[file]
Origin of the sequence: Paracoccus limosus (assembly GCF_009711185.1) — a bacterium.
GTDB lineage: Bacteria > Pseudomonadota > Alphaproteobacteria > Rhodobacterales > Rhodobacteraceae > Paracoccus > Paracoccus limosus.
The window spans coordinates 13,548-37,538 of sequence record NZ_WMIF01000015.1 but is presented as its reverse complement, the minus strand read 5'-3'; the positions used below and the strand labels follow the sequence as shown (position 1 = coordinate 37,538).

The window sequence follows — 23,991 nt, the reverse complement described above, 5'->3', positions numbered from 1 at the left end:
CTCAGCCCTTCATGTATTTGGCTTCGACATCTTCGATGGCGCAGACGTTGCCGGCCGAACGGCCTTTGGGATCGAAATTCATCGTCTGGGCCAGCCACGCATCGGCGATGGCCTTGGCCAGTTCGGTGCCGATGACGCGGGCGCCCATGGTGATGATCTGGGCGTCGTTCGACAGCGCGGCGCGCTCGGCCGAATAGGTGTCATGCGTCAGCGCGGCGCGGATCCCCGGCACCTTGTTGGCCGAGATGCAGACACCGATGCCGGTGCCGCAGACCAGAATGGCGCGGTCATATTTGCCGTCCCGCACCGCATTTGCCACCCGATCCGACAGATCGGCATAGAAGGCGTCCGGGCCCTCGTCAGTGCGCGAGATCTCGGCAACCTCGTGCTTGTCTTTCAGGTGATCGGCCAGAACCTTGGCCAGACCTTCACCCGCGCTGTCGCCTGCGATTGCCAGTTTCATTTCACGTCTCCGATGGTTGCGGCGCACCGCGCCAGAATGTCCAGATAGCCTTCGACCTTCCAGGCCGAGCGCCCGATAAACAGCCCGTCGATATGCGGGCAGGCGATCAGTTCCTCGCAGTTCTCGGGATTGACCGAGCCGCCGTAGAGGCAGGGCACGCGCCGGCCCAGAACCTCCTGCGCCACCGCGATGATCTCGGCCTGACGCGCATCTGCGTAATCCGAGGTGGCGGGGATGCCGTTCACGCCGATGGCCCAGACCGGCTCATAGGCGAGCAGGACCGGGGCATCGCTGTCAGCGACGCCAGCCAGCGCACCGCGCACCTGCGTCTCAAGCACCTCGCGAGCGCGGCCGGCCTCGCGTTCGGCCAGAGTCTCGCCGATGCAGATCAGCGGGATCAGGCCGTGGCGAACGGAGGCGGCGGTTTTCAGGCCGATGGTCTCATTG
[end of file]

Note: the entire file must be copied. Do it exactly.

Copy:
Origin of the sequence: Paracoccus limosus (assembly GCF_009711185.1) — a bacterium.
GTDB lineage: Bacteria > Pseudomonadota > Alphaproteobacteria > Rhodobacterales > Rhodobacteraceae > Paracoccus > Paracoccus limosus.
The window spans coordinates 13,548-37,538 of sequence record NZ_WMIF01000015.1 but is presented as its reverse complement, the minus strand read 5'-3'; the positions used below and the strand labels follow the sequence as shown (position 1 = coordinate 37,538).

The window sequence follows — 23,991 nt, the reverse complement described above, 5'->3', positions numbered from 1 at the left end:
CTCAGCCCTTCATGTATTTGGCTTCGACATCTTCGATGGCGCAGACGTTGCCGGCCGAACGGCCTTTGGGATCGAAATTCATCGTCTGGGCCAGCCACGCATCGGCGATGGCCTTGGCCAGTTCGGTGCCGATGACGCGGGCGCCCATGGTGATGATCTGGGCGTCGTTCGACAGCGCGGCGCGCTCGGCCGAATAGGTGTCATGCGTCAGCGCGGCGCGGATCCCCGGCACCTTGTTGGCCGAGATGCAGACACCGATGCCGGTGCCGCAGACCAGAATGGCGCGGTCATATTTGCCGTCCCGCACCGCATTTGCCACCCGATCCGACAGATCGGCATAGAAGGCGTCCGGGCCCTCGTCAGTGCGCGAGATCTCGGCAACCTCGTGCTTGTCTTTCAGGTGATCGGCCAGAACCTTGGCCAGACCTTCACCCGCGCTGTCGCCTGCGATTGCCAGTTTCATTTCACGTCTCCGATGGTTGCGGCGCACCGCGCCAGAATGTCCAGATAGCCTTCGACCTTCCAGGCCGAGCGCCCGATAAACAGCCCGTCGATATGCGGGCAGGCGATCAGTTCCTCGCAGTTCTCGGGATTGACCGAGCCGCCGTAGAGGCAGGGCACGCGCCGGCCCAGAACCTCCTGCGCCACCGCGATGATCTCGGCCTGACGCGCATCTGCGTAATCCGAGGTGGCGGGGATGCCGTTCACGCCGATGGCCCAGACCGGCTCATAGGCGAGCAGGACCGGGGCATCGCTGTCAGCGACGCCAGCCAGCGCACCGCGCACCTGCGTCTCAAGCACCTCGCGAGCGCGGCCGGCCTCGCGTTCGGCCAGAGTCTCGCCGATGCAGATCAGCGGGATCAGGCCGTGGCGAACGGAGGCGGCGGTTTTCAGGCCGATGGTCTCATTG